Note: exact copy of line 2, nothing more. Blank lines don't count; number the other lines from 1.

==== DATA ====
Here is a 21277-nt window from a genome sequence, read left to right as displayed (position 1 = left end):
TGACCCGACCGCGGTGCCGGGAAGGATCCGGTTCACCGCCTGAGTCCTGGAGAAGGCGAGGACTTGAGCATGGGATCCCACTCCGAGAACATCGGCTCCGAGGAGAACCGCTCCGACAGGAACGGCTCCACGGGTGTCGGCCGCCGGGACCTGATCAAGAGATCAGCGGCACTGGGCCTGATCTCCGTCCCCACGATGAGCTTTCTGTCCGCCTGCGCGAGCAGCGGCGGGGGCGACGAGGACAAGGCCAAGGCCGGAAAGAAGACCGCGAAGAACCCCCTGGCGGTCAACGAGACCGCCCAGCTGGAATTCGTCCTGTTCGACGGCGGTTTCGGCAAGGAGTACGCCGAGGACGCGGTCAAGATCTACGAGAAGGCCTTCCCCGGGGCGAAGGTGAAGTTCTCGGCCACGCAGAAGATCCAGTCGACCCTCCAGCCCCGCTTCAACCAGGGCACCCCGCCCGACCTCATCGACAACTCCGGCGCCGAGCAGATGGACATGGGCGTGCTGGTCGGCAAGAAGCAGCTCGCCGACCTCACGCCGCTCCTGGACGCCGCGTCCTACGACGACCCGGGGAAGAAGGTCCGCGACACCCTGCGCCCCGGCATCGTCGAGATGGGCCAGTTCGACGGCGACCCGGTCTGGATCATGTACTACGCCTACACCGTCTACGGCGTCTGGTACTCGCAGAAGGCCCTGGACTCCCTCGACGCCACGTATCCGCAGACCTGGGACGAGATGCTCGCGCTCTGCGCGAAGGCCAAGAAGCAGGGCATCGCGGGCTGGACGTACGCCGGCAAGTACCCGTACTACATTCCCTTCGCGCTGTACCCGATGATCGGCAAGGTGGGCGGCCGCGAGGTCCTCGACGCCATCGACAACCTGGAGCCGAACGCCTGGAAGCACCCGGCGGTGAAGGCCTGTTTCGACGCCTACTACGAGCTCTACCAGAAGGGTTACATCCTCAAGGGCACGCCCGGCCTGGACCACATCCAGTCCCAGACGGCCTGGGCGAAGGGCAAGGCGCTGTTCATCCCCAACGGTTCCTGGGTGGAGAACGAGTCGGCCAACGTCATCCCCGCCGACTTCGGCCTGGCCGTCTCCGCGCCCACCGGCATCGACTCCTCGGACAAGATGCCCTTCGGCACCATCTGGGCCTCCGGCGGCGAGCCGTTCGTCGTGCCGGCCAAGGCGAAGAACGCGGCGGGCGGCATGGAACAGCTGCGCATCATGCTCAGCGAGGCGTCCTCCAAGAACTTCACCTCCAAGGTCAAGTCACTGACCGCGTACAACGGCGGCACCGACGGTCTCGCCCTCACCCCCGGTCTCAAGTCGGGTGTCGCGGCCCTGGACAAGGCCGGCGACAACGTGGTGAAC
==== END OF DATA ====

TGACCCGACCGCGGTGCCGGGAAGGATCCGGTTCACCGCCTGAGTCCTGGAGAAGGCGAGGACTTGAGCATGGGATCCCACTCCGAGAACATCGGCTCCGAGGAGAACCGCTCCGACAGGAACGGCTCCACGGGTGTCGGCCGCCGGGACCTGATCAAGAGATCAGCGGCACTGGGCCTGATCTCCGTCCCCACGATGAGCTTTCTGTCCGCCTGCGCGAGCAGCGGCGGGGGCGACGAGGACAAGGCCAAGGCCGGAAAGAAGACCGCGAAGAACCCCCTGGCGGTCAACGAGACCGCCCAGCTGGAATTCGTCCTGTTCGACGGCGGTTTCGGCAAGGAGTACGCCGAGGACGCGGTCAAGATCTACGAGAAGGCCTTCCCCGGGGCGAAGGTGAAGTTCTCGGCCACGCAGAAGATCCAGTCGACCCTCCAGCCCCGCTTCAACCAGGGCACCCCGCCCGACCTCATCGACAACTCCGGCGCCGAGCAGATGGACATGGGCGTGCTGGTCGGCAAGAAGCAGCTCGCCGACCTCACGCCGCTCCTGGACGCCGCGTCCTACGACGACCCGGGGAAGAAGGTCCGCGACACCCTGCGCCCCGGCATCGTCGAGATGGGCCAGTTCGACGGCGACCCGGTCTGGATCATGTACTACGCCTACACCGTCTACGGCGTCTGGTACTCGCAGAAGGCCCTGGACTCCCTCGACGCCACGTATCCGCAGACCTGGGACGAGATGCTCGCGCTCTGCGCGAAGGCCAAGAAGCAGGGCATCGCGGGCTGGACGTACGCCGGCAAGTACCCGTACTACATTCCCTTCGCGCTGTACCCGATGATCGGCAAGGTGGGCGGCCGCGAGGTCCTCGACGCCATCGACAACCTGGAGCCGAACGCCTGGAAGCACCCGGCGGTGAAGGCCTGTTTCGACGCCTACTACGAGCTCTACCAGAAGGGTTACATCCTCAAGGGCACGCCCGGCCTGGACCACATCCAGTCCCAGACGGCCTGGGCGAAGGGCAAGGCGCTGTTCATCCCCAACGGTTCCTGGGTGGAGAACGAGTCGGCCAACGTCATCCCCGCCGACTTCGGCCTGGCCGTCTCCGCGCCCACCGGCATCGACTCCTCGGACAAGATGCCCTTCGGCACCATCTGGGCCTCCGGCGGCGAGCCGTTCGTCGTGCCGGCCAAGGCGAAGAACGCGGCGGGCGGCATGGAACAGCTGCGCATCATGCTCAGCGAGGCGTCCTCCAAGAACTTCACCTCCAAGGTCAAGTCACTGACCGCGTACAACGGCGGCACCGACGGTCTCGCCCTCACCCCCGGTCTCAAGTCGGGTGTCGCGGCCCTGGACAAGGCCGGCGACAACGTGGTGAAC